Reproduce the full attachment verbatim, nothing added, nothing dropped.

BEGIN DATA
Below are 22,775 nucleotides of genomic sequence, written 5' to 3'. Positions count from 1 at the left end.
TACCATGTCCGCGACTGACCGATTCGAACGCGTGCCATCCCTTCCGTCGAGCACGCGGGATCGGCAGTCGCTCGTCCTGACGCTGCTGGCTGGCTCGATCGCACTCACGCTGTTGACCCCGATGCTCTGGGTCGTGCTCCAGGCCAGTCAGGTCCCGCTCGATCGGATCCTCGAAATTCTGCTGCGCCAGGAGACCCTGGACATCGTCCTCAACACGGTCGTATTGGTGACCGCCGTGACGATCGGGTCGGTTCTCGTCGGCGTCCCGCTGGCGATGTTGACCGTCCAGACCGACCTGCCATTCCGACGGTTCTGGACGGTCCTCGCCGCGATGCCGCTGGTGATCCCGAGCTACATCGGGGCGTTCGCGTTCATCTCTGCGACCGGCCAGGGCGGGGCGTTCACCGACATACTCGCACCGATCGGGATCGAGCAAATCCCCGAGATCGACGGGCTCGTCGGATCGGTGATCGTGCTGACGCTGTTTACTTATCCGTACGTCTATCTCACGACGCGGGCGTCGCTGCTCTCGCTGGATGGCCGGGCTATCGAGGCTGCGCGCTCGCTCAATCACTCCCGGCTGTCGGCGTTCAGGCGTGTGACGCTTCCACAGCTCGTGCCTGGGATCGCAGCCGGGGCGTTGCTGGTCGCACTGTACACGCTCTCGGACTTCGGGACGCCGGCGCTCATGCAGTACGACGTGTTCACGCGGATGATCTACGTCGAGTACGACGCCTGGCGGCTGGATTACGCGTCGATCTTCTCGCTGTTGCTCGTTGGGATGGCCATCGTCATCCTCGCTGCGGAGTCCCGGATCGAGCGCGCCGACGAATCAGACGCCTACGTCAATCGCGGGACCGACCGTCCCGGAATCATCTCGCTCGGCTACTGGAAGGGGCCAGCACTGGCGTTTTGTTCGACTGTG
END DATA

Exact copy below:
Below are 22,775 nucleotides of genomic sequence, written 5' to 3'. Positions count from 1 at the left end.
TACCATGTCCGCGACTGACCGATTCGAACGCGTGCCATCCCTTCCGTCGAGCACGCGGGATCGGCAGTCGCTCGTCCTGACGCTGCTGGCTGGCTCGATCGCACTCACGCTGTTGACCCCGATGCTCTGGGTCGTGCTCCAGGCCAGTCAGGTCCCGCTCGATCGGATCCTCGAAATTCTGCTGCGCCAGGAGACCCTGGACATCGTCCTCAACACGGTCGTATTGGTGACCGCCGTGACGATCGGGTCGGTTCTCGTCGGCGTCCCGCTGGCGATGTTGACCGTCCAGACCGACCTGCCATTCCGACGGTTCTGGACGGTCCTCGCCGCGATGCCGCTGGTGATCCCGAGCTACATCGGGGCGTTCGCGTTCATCTCTGCGACCGGCCAGGGCGGGGCGTTCACCGACATACTCGCACCGATCGGGATCGAGCAAATCCCCGAGATCGACGGGCTCGTCGGATCGGTGATCGTGCTGACGCTGTTTACTTATCCGTACGTCTATCTCACGACGCGGGCGTCGCTGCTCTCGCTGGATGGCCGGGCTATCGAGGCTGCGCGCTCGCTCAATCACTCCCGGCTGTCGGCGTTCAGGCGTGTGACGCTTCCACAGCTCGTGCCTGGGATCGCAGCCGGGGCGTTGCTGGTCGCACTGTACACGCTCTCGGACTTCGGGACGCCGGCGCTCATGCAGTACGACGTGTTCACGCGGATGATCTACGTCGAGTACGACGCCTGGCGGCTGGATTACGCGTCGATCTTCTCGCTGTTGCTCGTTGGGATGGCCATCGTCATCCTCGCTGCGGAGTCCCGGATCGAGCGCGCCGACGAATCAGACGCCTACGTCAATCGCGGGACCGACCGTCCCGGAATCATCTCGCTCGGCTACTGGAAGGGGCCAGCACTGGCGTTTTGTTCGACTGTG